Minister for the Diaspora Jimmy Deenihan called the six victims of the Berkeley balcony collapse “children of Ireland,” “symbols of our country.”YouTube

In Ireland and California, Friday was a day full of mourning and remembrance for the six young, Irish victims of the balcony collapse in Berkeley.

Olivia Burke, 21; Eoghan Culligan, 21; Lorcan Miller, 21; Niccolai Schuster, 21; Eimear Walsh, 21; and Irish-American Ashley Donohue, 22, were memorialized on both sides of the Atlantic.

Six die in Berkeley balcony tragedy: Ashley Donohoe (22), from Rohnert Park, California; Olivia Burke (21); Eimear Walsh (21); Eoghan Culligan (21); Niccolai Schuster (21); and Lorcan Miller (21); all from Ireland.

Six die in Berkeley balcony tragedy: Ashley Donohoe (22), from Rohnert Park, California; Olivia Burke (21); Eimear Walsh (21); Eoghan Culligan (21); Niccolai Schuster (21); and Lorcan Miller (21); all from Ireland.

Irish Minister for the Diaspora Jimmy Deenihan, who traveled to San Francisco on an Aer Lingus flight with many of the victims’ family members, laid a wreath at the memorial site that has grown just a few feet from the street in front of the Library Gardens apartment complex where the balcony collapsed.

“The six who are dead have become the children of Ireland. They have now become symbols of our country and the people have responded accordingly in so many different ways,” he told reporters.

“I have never seen such an outpouring of genuine sympathy and grief from the whole country for the families of the bereaved,” he said.

He also thanked the Irish Consulate in San Francisco, Consul General Philip Grant and the Irish community centers there for all their work in the preceding days.

Later on Friday, the Irish Times reported, Minister Deenihan met with some of the seven Irish students who were injured in the collapse, as well as their family members. The injured - Hannah Waters, Aoife Beary, Clodagh Cogley, Niall Murray, Sean Fahey, Jack Halpin & Conor Flynn, all aged between 20 and 22 – are still being treated in area hospitals.

In Dublin, a memorial service was held at University College Dublin, where three of the six victims were studying – Niccolai Schuster as a second-year politics and history major; Lorcan Miller and Eimear Walsh as medical students in their third years.

Ashley Donohoe, whose parents had emigrated from Ireland to California in 1989, was a fifth-year biology student at Sonoma State University. Olivia Burke was entering her fourth year at Dun Laoghaire Institute of Art, Design and Technology, and Eoghan Culligan was studying supply chain management and logistics at the Dublin Institute of Technology.

Over 500 fellow students, faculty, family members and friends joined the President of Ireland Michael D. Higgins and First Lady Sabina Higgins in UCD’s chapel, the Irish Times reported. 

UCD’s college chaplain, Fr. Leon Ó Giolláin, spoke of the profound “sense of community, of communion,” that had connected people across the Atlantic. “All this tells us is that it really is love that makes the world go around,” he said.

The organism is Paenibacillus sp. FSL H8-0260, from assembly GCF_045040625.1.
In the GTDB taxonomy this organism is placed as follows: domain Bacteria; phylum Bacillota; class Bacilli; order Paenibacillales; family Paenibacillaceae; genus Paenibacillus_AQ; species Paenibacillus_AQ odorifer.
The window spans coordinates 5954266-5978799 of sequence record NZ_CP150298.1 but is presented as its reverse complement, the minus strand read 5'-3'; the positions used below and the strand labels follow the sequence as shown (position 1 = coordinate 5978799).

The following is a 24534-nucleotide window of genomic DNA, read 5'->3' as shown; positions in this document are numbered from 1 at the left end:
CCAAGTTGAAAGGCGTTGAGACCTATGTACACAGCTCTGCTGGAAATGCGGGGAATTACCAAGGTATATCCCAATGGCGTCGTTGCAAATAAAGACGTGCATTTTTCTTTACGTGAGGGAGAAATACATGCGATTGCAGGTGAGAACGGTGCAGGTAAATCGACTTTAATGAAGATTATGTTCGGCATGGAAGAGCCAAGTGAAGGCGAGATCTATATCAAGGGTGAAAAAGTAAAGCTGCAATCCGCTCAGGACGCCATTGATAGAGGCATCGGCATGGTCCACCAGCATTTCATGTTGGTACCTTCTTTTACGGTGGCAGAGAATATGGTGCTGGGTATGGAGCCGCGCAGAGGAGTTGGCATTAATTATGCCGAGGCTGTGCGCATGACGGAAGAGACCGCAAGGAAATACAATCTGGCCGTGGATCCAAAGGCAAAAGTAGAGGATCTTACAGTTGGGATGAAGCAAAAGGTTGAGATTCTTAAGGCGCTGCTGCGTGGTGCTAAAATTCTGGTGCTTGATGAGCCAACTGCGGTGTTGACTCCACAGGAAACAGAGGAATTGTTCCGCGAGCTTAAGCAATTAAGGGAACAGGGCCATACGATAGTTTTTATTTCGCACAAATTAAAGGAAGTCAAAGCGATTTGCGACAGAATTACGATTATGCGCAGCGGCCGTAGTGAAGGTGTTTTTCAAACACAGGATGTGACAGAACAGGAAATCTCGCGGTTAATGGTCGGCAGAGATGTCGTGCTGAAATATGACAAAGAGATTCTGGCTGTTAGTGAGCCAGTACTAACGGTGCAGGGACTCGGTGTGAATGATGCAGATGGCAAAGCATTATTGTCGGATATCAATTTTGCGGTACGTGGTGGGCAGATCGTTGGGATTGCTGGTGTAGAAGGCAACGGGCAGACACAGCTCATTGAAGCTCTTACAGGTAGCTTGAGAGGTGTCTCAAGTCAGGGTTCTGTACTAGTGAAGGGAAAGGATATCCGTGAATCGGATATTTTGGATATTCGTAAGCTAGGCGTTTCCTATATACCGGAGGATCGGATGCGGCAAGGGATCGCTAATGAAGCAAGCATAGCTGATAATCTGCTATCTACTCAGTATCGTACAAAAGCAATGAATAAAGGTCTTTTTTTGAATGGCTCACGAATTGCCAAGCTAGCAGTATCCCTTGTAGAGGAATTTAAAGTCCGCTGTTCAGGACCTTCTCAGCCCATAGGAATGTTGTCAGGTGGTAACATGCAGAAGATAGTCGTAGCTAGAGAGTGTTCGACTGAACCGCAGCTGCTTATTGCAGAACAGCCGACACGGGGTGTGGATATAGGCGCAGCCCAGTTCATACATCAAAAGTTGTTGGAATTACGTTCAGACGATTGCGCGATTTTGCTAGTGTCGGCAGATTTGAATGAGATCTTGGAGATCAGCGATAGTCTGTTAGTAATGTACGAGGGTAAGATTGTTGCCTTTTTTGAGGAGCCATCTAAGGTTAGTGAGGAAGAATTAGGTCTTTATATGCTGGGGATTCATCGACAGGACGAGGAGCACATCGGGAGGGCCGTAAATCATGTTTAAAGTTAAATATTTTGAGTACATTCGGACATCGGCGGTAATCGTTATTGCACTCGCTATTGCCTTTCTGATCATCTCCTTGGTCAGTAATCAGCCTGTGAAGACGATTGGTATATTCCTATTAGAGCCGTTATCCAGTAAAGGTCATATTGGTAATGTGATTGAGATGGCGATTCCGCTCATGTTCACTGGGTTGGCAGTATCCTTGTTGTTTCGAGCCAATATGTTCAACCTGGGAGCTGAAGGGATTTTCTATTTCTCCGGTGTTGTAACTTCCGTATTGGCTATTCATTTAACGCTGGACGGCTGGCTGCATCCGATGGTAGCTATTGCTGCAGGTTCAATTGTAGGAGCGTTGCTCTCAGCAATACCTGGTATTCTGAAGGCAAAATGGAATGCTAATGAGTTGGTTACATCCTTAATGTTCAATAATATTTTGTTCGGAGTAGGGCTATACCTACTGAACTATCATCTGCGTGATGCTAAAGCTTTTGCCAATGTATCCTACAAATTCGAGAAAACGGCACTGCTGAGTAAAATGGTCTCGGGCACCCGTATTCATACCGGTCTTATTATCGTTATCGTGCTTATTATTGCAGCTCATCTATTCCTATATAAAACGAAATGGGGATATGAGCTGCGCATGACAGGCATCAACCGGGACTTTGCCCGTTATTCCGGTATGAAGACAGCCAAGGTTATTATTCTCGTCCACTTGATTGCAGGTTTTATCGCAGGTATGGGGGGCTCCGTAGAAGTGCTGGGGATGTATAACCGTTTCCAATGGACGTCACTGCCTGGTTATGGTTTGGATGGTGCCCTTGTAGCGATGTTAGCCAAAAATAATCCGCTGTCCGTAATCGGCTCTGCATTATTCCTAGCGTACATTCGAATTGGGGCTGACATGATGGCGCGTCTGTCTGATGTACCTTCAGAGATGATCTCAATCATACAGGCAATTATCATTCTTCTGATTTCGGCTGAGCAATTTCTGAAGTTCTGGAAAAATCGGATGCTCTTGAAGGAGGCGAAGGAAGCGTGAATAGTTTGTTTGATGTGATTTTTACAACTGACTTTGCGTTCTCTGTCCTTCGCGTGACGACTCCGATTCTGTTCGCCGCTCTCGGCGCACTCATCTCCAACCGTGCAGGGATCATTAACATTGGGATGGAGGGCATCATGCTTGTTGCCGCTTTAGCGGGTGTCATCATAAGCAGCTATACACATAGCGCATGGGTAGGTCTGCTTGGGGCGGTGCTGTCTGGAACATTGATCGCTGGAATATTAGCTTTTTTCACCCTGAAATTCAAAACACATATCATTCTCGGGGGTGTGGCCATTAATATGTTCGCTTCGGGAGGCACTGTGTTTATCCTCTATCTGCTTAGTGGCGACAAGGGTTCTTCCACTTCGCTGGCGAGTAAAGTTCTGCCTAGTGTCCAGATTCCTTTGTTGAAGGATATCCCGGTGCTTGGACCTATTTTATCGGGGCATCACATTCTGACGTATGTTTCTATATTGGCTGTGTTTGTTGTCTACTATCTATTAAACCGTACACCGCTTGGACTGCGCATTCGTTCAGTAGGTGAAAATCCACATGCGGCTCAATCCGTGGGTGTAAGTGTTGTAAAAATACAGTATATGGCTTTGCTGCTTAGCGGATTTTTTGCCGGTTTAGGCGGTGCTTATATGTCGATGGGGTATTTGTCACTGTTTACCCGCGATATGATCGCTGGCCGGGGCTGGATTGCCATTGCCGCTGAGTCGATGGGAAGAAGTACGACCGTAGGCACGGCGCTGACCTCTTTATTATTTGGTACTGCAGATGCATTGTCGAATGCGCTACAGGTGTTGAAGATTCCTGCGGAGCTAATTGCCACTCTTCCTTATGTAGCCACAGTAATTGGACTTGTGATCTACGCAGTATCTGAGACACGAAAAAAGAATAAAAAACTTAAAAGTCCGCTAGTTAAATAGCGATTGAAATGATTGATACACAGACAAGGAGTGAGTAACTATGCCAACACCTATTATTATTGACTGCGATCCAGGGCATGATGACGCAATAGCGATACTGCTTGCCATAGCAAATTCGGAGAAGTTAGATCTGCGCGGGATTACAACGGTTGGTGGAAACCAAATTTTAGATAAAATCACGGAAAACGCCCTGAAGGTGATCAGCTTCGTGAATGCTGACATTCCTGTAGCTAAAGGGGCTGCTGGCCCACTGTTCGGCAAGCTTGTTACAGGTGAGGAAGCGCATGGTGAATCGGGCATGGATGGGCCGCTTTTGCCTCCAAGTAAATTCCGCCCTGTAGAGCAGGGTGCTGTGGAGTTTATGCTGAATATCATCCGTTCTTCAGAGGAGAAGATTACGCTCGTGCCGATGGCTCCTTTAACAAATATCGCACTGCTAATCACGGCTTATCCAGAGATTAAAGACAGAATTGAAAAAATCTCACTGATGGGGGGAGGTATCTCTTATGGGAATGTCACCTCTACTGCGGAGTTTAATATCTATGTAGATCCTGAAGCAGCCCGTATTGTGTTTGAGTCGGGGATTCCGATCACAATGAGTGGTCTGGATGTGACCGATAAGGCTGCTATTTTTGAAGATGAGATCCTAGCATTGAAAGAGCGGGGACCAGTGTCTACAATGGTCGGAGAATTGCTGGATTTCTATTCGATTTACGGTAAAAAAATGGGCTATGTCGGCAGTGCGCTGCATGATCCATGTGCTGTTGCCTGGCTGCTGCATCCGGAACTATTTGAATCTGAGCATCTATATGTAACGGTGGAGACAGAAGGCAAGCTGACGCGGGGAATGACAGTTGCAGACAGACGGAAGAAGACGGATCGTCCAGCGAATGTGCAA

Andrew Deeks, the president of UCD, concluded his remarks with a quote from James Joyce’s– especially apt as the tragedy took place on Bloomsday, normally a day of celebration in Dublin.

“They lived and laughed and loved and left,” he said, drawing from “Finnegan’s Wake.” “We will not forget them.”

Bringing them home to Ireland

The remains of Eoghan Culligan, Lorcan Miller, Nick Schuster and Eimear Walsh will be flown from San Francisco to Ireland, arriving early on Sunday morning.

A funeral service will be held today in Cotati, in California’s Sonoma County, for Olivia Burke and Ashley Donohoe, who were cousins. Donohoe will then be laid to rest in her hometown of Rhonet Park, California, and Burke will be repatriated home to Ireland.

Aer Lingus has asked that anyone traveling from San Francisco to Ireland on Saturday for non-emergency reasons consider switching their flight so that family and friends of the victims may travel together on the flight with the four bodies.

Fund for the victims’ family

The Irish Immigration Pastoral Center in San Francisco has established a fund for the students impacted by the tragedy as well as their families. In only three days, the GoFundMe campaign has raised over $180,000, comprised of 1,600 donations from around the world.

Separate, generous donations have also been provided by the Ireland Funds as well as other charitable and community groups.

Books of condolence

Many books of condolence are currently open for signing, for those who wish to express their grief and support for the victims, their friends and families. University College Dublin has an online Book of Condolence available, as does the Dun Laoghaire-Rathdown County Council. Irish Consulates around the US have books of condolence available for signing, as do Irish community centers, including, in New York, the Aisling Irish in Yonkers, the two Emerald Isle Immigration Center offices in the Bronx and in Woodside, and in the New York Irish Center in Long Island City.

In Ireland, there is a book of condolence at Dublin’s Mansion House, Galway City Hall, Belfast City Hall, Cork City Hall and University College Cork. San Francisco is a sister city to Cork.

Remembrance services

In addition to the memorial at UCD, hundreds of members from the Irish community in San Francisco held an all-night memorial vigil in Berkeley on Friday night.

Today, in Dublin, Archbishop Diarmuid Martin will hold a mass at the Pro Cathedral.

In New York, a service of remembrance for all those who lost their lives in the Berkeley tragedy will take place at St. Patrick's Cathedral, 5th Avenue on Thursday, June 25.

In Chicago, the Irish American Heritage Center will hold a mass on Sunday.